All things Aruba: Where to stay, how to get there and COVID-19 protocols

Jan 4, 2022

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Editor’s note: This story has been updated


Aruba, a Caribbean island just north of Venezuela, remains an attractive tropical destination for tourists, with no proof of vaccination or quarantine required for those who take a pre-travel COVID-19 test.

The country offers many hotels redeemable with points, including one with access to a private island.

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In This Post

Oranjestad, Aruba. (Photo by Holger Leue via Getty Images)

Predeparture steps: Online ED Card

All visitors to Aruba, including children, must complete an online application to obtain a digital Embarkation and Disembarkation Card with relevant traveler information. Through that digital card, travelers will submit a personal health assessment, upload results of a negative PCR test and agree to the Aruban government’s COVID-19 rules.

Additionally, travelers 15 and up must purchase Aruba Visitors Insurance, which covers COVID-19-related medical expenses like testing and isolation, for a flat-rate fee of $15 per person per stay. Those younger than 14 are exempt from the insurance requirement. Insurance must be purchased in advance of travel as part of the online application process for the aforementioned ED card.

“To maintain the safety and well-being of visitors and locals, one of the new requirements put in place for visitors to be admitted to Aruba is the mandatory Aruba Visitors Insurance, which helps to protect you against medical- and non-medical expenses incurred if you test positive for COVID-19 during your stay in Aruba,” said IASA, Aruba’s immigration service. “The Aruba Visitors Insurance covers all eligible foreign nationals from pre-approved regions or countries. The Aruba Visitors Insurance is mandatory and meets the Aruba government’s minimum requirements.”

Read more about the mandatory COVID-19 travel insurance here.

COVID-19 test: Predeparture or on arrival

(Photo by Cavan Images/Getty Images)

All visitors 12 and older must take a COVID-19 test to enter Aruba. Only molecular tests, including PCR tests, are accepted. Those traveling from certain countries deemed “very high-risk” must submit negative test results within one day of travel to Aruba, while those from “high-risk countries” may do so within two days to four hours of travel. The Aruba Health Department outlines countries based on risk designation here. The United States is currently labeled a “high-risk country.”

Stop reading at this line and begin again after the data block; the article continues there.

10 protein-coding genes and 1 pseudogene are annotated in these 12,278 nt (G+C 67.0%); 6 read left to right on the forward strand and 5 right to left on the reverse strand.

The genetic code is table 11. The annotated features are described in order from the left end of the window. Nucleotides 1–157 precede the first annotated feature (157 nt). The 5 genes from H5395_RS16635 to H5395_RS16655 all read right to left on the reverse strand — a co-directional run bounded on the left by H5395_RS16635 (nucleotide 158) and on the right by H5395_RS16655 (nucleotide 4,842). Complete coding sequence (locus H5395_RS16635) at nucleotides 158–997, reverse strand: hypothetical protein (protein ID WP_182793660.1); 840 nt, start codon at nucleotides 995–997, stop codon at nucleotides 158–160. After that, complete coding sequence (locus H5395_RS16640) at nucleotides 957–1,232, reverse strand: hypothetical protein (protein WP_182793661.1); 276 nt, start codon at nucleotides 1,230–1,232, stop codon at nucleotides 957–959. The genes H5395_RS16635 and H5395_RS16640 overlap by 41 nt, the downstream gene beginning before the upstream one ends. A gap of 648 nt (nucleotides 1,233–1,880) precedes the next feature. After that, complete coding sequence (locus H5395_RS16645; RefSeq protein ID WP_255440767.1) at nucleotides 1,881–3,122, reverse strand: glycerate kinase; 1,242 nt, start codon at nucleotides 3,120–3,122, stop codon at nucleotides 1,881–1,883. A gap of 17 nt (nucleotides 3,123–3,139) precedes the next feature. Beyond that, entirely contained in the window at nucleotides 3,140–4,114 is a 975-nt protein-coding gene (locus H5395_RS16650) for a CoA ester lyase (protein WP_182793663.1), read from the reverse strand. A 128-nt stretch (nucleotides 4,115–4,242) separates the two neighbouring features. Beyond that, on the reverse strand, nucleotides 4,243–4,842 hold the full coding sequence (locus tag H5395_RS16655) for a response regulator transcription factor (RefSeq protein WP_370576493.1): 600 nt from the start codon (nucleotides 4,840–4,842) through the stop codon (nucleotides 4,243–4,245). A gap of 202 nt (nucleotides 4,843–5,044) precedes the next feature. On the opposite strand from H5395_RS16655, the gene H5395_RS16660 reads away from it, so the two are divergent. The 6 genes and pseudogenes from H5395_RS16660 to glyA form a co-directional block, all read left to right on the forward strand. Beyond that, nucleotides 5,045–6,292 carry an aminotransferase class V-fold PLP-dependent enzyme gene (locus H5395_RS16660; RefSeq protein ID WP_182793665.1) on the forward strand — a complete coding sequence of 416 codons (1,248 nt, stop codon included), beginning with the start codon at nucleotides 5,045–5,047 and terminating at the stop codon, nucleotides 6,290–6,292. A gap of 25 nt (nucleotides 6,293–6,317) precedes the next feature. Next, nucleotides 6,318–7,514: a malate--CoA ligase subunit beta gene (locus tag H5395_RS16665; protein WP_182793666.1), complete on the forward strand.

Alternatively, travelers from countries that are neither “very high-risk” nor “high-risk” have the option to schedule a PCR test to be taken upon arrival at the airport for $75. You must quarantine for up to 24 hours while awaiting receipt of negative test results.

Note that at-home rapid COVID-19 tests are not considered valid for entry into Aruba. JetBlue passengers wishing to test prior to travel can take an at-home PCR test via the airline’s partnership with testing company Vault. For an acceptable list of test types, read the latest guidance from Visit Aruba.

Related: 6 family-friendly hotels in Aruba where you can redeem points

Upon arrival: Face masks, curfews, no dancing

Face masks are mandatory in indoor public spaces, including retail shops, supermarkets, museums and casinos, and all businesses (except hotels) are required to close by midnight. Both indoor and outdoor dining is limited to six people per table, and live entertainment is capped at a maximum of five performers. Sorry to report that no dancing is allowed at such venues.

“An alcohol ban is temporarily in effect in certain public places in Aruba. Hotel guests can order alcoholic beverages on the beach as long as they stay on the hotel property, and can bring their beverages to their palapa or beach chair as long as they order from the hotel bar,” said Visit Aruba. “Alcoholic beverages can still be enjoyed at beach bars or restaurants not affiliated with a hotel, as long as patrons stay within the grounds of the establishment. It is currently prohibited to consume alcohol on any other beaches, parking lots, parks or in any public place unless it is a licensed establishment.”